Keimoneia Redish with her attorney, Richard Gurfein, in her Bronx apartment. (Gregg Vigliotti/for New York Daily News
In the lawsuit, the Grandmother sued St. Barnabas Hospital and the team of doctors who treated her during her 2010 asthma attack that triggered a massive brain injury. In a jury verdict in Bronx Supreme Court Keimoneia Redish, 48, decided in favor of the mother of five sons and one grandchild. Richard Gurfein of Gurfein Douglas argued doctors failed to consider transferring her to nearby facilities with ECMO (extracorporeal membrane oxygenation) able to remove the build-up of carbon dioxide in her brain and could prevent injury to her brain and swelling caused by the buildup of carbon dioxide.”
After her stays of over 300 days in the hospital or nursing home. She now uses a wheelchair, with profound motor disabilities, and slurred speech. She has to be cared for full time by her partner and former chef. “She was an amazing mom, the vice president of the PTA,” Gurfein said. “She was the center of the family.” she deserves this 110.6 million is a vital award to help her maintain her care and compensate her for some of the tremendous sufferings she has endured. Read the full story with additional pictures in the New York Daily News.
$3,990,000 settlement for a 3 year boy because the doctors and nurses gave too much IV fluid and caused the child to have seizures and hemorrhages in the brain.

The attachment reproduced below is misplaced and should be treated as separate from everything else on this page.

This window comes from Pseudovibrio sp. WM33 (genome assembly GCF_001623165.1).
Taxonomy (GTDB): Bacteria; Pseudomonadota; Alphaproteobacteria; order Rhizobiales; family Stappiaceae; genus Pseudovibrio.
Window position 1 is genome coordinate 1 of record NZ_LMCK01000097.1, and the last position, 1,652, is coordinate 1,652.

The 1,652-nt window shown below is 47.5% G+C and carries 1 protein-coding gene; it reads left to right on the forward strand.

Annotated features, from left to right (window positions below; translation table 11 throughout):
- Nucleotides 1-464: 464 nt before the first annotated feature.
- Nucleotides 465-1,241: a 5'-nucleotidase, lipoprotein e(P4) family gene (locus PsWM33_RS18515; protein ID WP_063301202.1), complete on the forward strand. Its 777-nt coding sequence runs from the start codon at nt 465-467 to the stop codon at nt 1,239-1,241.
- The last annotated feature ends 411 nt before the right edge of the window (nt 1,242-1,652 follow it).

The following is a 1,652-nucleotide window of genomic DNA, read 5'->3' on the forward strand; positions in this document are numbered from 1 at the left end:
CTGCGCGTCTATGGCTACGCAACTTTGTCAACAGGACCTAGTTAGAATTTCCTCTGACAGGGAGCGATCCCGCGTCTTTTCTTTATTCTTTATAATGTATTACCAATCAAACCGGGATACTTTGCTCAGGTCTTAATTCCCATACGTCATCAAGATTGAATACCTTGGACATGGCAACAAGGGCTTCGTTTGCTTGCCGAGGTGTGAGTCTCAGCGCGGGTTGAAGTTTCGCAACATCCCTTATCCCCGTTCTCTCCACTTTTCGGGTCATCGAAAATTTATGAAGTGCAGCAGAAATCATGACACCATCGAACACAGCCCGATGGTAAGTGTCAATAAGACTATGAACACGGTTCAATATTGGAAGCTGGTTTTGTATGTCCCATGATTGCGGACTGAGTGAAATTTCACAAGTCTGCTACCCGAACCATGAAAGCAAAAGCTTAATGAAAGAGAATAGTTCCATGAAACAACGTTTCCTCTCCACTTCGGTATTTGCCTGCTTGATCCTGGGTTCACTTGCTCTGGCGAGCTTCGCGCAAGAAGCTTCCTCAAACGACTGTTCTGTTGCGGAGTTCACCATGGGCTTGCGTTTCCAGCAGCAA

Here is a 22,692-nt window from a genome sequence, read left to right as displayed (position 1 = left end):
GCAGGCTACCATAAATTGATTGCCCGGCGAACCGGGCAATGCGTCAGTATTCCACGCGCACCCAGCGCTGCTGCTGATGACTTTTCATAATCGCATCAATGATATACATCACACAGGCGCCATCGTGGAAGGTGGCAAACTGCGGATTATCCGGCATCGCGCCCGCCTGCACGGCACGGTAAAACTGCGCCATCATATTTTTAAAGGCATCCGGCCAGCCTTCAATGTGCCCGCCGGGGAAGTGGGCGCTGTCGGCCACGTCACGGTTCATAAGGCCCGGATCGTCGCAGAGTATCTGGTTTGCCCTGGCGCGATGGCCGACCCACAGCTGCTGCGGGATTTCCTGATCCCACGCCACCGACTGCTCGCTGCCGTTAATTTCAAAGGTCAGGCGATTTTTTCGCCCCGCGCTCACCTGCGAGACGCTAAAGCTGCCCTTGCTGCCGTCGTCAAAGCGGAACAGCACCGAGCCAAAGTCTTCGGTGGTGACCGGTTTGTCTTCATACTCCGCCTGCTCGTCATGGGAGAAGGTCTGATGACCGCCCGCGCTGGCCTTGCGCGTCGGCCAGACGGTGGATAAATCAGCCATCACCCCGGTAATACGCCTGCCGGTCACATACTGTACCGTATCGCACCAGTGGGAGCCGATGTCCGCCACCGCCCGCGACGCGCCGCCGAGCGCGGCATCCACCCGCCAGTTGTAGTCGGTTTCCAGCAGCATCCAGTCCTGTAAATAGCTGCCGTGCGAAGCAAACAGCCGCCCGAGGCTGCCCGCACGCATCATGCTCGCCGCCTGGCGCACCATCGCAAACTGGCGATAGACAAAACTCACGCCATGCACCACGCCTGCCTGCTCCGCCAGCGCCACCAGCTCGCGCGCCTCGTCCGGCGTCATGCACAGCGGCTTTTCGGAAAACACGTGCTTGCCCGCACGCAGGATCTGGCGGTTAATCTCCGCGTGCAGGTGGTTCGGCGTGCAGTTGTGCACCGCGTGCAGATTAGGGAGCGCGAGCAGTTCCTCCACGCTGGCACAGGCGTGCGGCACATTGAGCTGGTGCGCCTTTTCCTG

This child had a normal delivery and normal APGAR scores when he was born. A few hours later the nurses detected he had low blood sugar. In order to correct this condition the doctors put him on Intravenous fluids with dextrose (sugar). Unfortunately, because his sugar level never stabilized, the residents kept increase the flow rate of the IV to get more dextrose into him. They should have just increased the concentration of dextrose in the IV rather than give it faster. This newborn was not able to handle so much fluid in his system and couldn’t urinate enough out to keep up with what they were putting in through the IV. As a result his blood became diluted with too much fluid and the sodium (salt) in his blood got diluted to a dangerously low level.
Warning signs that he was “waterlogged” and in a very dangerous position weren’t recognized, and this three day old child, without enough salt in his body to protect his organs, went into seizures and suffered bleeding in the brain causing permanent brain damage. The settlement was structured to provide funds to care for him as a child and provide him with a lifetime income as an adult.
$1,200,000 settlement on behalf of a 4 year child with Erb’s Palsy.
This was the second delivery for this 36 year old mother who gained 34 lbs. during her pregnancy. She went into labor about one week past her due date and was in labor in the hospital approximately 10 hours. She delivered a 9 lb 9oz baby after a shoulder dystocia (shoulder stuck behind pubic bone).
The delivery was videotaped by the Mom’s sister. The videotape showed the doctor using all her weight to push the baby’s head down to try to relieve the stuck shoulder. This was the absolutely wrong way to deliver this child. The doctor failed to use the established maneuvers for freeing a stuck shoulder. That caused permanent damage to the nerves exiting the spine in the neck leaving this child with a useless arm (Erb’s Palsy).